I think, more than anything else, we need to see some of those variables get fixed. So if the Fed stops raising rates and then introduces a cut, I think that would be helpful. I think that we have to see the last of the stimulus dollars come out of consumer accounts and see what the floor looks like in terms of consumer spending. And then I think we have to have a better sense for what the underlying economic activity looks like in areas where the government spending the $2 trillion that are coming out of the various government programs are not driving a lot of the economic activity for people to get a little bit more focused. Because again, what I hear and I went out to have the opportunity to get feedback from about 3 dozen clients shortly before the call here, is they’re seeing a gradual slowdown that is essentially disposable income.

They’re seeing disparities on the consumer side between either the businesses or take hotels, hotel properties that either cater to retired people or to high-end consumers in high-end destinations continue to do well, whereas the mass market properties are starting to soften. We hear them on the B2B side being much more guarded as it relates to liquidity and monitoring cash and adjusting staffing levels and just delaying the larger CapEx investments here.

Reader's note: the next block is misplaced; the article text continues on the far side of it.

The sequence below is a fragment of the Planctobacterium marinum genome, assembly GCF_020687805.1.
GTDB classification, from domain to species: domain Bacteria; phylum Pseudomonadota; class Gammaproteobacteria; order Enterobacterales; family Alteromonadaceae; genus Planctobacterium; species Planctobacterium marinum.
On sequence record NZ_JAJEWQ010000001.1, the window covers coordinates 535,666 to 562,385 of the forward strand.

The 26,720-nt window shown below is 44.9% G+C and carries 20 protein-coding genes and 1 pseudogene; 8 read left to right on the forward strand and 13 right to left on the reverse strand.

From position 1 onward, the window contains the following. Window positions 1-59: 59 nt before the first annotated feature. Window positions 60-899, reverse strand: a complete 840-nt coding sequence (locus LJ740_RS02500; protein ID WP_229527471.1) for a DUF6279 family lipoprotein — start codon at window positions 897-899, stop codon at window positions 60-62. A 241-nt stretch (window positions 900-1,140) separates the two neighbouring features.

And I think an interesting data point, as I had the chance to spend a little bit of time with the head of economic development for one of the large states in our footprint and I was asking about the new project pipeline. So yes, pipeline is still robust. There’s a lot of discussion going on, but the time to decision from when they’re initially contacted about a potential opportunity for either a new plant or a headquarter relocation or otherwise to the award in a given state has moved from 200 days as recently as 18 months ago to over 500 days. So you can just see the grind down here of economic activity as people sit on the sidelines and wait to get a better sense for what direction we’re headed on the economy.”